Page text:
Monday, April 26, 2010

Frantz Fanon Documentary (1996)

For more info about the film see IMDB page here

Frantz Fanon Documentary - Black Skin, White Mask - 1/5

Frantz Fanon Documentary - Black Skin, White Mask - 2/5

Frantz Fanon Documentary - Black Skin, White Mask - 3/5

Frantz Fanon Documentary - Black Skin, White Mask - 4/5

Frantz Fanon Documentary - Black Skin, White Mask - 5/5

Short student made bio on Simone de Beauvoir

This is a very short, fun intro to her life. The maker has gathered several nice images of Beauvoir and Sartre.

"The Triumph of the Will" or Leni Loves Adolph

The Triumph of the Will, Film by Leni Riefenstahl
Entire film posted to Youtube

Excellent explanatory article on the film from
THE HISTORY PLACE is posted below.

Most religious movements and political dynasties throughout history have had one city that could be called the focal point, or heart, of the movement - Rome, Jerusalem, Constantinople and so forth. For the Nazis, the heart of their movement was the magnificent medieval city of Nuremberg, symbolizing the link between Germany's Gothic past and its Nazi future.

Each September, a pilgrimage was held in which followers gathered from all over the Reich to participate in torchlight marches and solemn ceremonies honoring fallen Nazis. There were also big military-style parades, and most important of all, a chance to see the Führer in person.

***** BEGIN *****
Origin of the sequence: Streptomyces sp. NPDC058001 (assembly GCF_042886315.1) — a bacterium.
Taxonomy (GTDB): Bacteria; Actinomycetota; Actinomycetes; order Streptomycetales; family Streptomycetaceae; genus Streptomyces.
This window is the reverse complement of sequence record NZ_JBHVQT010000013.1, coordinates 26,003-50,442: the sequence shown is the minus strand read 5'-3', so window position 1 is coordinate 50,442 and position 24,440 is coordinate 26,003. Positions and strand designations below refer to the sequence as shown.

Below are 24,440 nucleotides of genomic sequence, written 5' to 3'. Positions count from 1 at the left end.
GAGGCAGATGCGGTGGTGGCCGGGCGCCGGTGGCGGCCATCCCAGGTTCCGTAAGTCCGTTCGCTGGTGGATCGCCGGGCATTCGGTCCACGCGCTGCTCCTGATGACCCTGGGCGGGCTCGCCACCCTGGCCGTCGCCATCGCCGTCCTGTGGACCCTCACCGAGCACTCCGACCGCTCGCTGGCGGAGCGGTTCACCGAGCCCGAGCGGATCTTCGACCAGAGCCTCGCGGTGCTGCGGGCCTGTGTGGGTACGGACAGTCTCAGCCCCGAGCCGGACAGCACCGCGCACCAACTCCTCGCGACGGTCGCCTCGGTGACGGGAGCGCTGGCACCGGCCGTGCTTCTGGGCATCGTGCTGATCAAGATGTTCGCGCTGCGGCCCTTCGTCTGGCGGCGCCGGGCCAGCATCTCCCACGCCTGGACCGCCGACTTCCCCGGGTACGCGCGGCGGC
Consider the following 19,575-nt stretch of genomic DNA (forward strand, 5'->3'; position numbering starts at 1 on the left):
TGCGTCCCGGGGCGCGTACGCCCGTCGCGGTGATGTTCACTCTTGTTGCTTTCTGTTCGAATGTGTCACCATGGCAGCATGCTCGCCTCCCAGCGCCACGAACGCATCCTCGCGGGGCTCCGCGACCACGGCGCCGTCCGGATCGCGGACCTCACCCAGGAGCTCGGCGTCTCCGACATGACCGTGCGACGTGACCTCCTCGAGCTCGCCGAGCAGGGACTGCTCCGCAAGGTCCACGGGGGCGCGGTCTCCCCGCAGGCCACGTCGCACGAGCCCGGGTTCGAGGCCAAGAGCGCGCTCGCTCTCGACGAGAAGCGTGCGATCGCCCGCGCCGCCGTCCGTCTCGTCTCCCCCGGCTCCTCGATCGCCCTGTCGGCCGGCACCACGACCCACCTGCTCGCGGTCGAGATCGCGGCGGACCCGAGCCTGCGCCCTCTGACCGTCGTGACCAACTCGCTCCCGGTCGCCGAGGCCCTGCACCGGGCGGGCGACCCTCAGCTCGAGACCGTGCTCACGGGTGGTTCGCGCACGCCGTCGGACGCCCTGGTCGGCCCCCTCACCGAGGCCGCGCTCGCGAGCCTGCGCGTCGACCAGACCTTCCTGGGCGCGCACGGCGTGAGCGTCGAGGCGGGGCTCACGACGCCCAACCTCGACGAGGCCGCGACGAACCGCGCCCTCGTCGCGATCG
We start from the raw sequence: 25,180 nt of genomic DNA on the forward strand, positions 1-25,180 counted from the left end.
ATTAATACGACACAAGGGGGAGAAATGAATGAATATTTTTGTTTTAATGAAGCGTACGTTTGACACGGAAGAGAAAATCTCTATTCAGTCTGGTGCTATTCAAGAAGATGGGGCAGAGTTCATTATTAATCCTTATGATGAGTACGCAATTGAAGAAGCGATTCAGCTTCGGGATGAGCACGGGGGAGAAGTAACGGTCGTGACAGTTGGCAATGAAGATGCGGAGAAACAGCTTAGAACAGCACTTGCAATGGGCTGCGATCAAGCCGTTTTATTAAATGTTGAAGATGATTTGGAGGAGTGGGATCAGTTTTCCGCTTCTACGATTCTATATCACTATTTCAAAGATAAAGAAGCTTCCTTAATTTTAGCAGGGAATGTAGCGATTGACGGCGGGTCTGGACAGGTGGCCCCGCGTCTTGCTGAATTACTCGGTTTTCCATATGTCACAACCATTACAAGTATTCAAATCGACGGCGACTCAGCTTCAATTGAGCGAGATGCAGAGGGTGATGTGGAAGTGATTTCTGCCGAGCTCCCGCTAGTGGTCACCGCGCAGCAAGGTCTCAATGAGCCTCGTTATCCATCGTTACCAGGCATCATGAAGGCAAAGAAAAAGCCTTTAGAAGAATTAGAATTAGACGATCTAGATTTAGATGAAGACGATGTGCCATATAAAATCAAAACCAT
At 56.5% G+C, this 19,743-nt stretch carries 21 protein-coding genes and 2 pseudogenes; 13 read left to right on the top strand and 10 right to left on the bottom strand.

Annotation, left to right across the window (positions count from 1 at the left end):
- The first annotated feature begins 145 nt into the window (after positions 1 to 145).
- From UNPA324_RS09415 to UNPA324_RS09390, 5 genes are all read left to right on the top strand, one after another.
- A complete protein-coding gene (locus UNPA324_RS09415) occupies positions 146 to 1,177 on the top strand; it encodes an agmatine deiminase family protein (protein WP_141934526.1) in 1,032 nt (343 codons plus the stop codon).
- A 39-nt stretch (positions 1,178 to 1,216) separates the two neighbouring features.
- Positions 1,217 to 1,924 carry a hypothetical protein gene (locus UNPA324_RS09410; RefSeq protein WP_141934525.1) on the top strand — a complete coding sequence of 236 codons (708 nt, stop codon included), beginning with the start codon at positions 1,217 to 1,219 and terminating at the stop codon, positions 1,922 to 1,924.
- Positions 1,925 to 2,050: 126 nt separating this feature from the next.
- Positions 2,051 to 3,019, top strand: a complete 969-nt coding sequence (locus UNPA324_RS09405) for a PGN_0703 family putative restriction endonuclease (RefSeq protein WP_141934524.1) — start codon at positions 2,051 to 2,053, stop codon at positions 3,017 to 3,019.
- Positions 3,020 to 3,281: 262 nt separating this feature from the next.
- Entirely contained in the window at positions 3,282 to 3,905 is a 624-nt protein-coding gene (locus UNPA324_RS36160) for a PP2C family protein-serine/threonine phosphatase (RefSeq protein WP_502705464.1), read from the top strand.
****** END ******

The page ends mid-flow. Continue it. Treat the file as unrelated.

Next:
In September 1934, American journalist William L. Shirer had just arrived in Germany to work as a reporter for the Hearst Company. He proceeded to keep a diary of the entire seven years he spent reporting from inside Hitler's Reich.

Shirer thought it would be a good idea to attend the 1934 Nuremberg Rally to better understand the Nazi phenomenon. On his very first evening in the old city, he found himself accidentally stuck among a throng of ten thousand people in front of Hitler's hotel, shouting: "We want our Führer!"

"I was a little shocked at the faces," Shirer wrote in his diary, "when Hitler finally appeared on the balcony for a moment. They reminded me of the crazed expressions I once saw in the back country of Louisiana on the faces of some Holy Rollers...they looked up at him as if he were a Messiah, their faces transformed into something positively inhuman."

The next morning, Shirer was among the attendees at the Rally's opening ceremony, held inside a large hall on the outskirts of Nuremberg. It was Shirer's first experience with Nazi pomp and pageantry.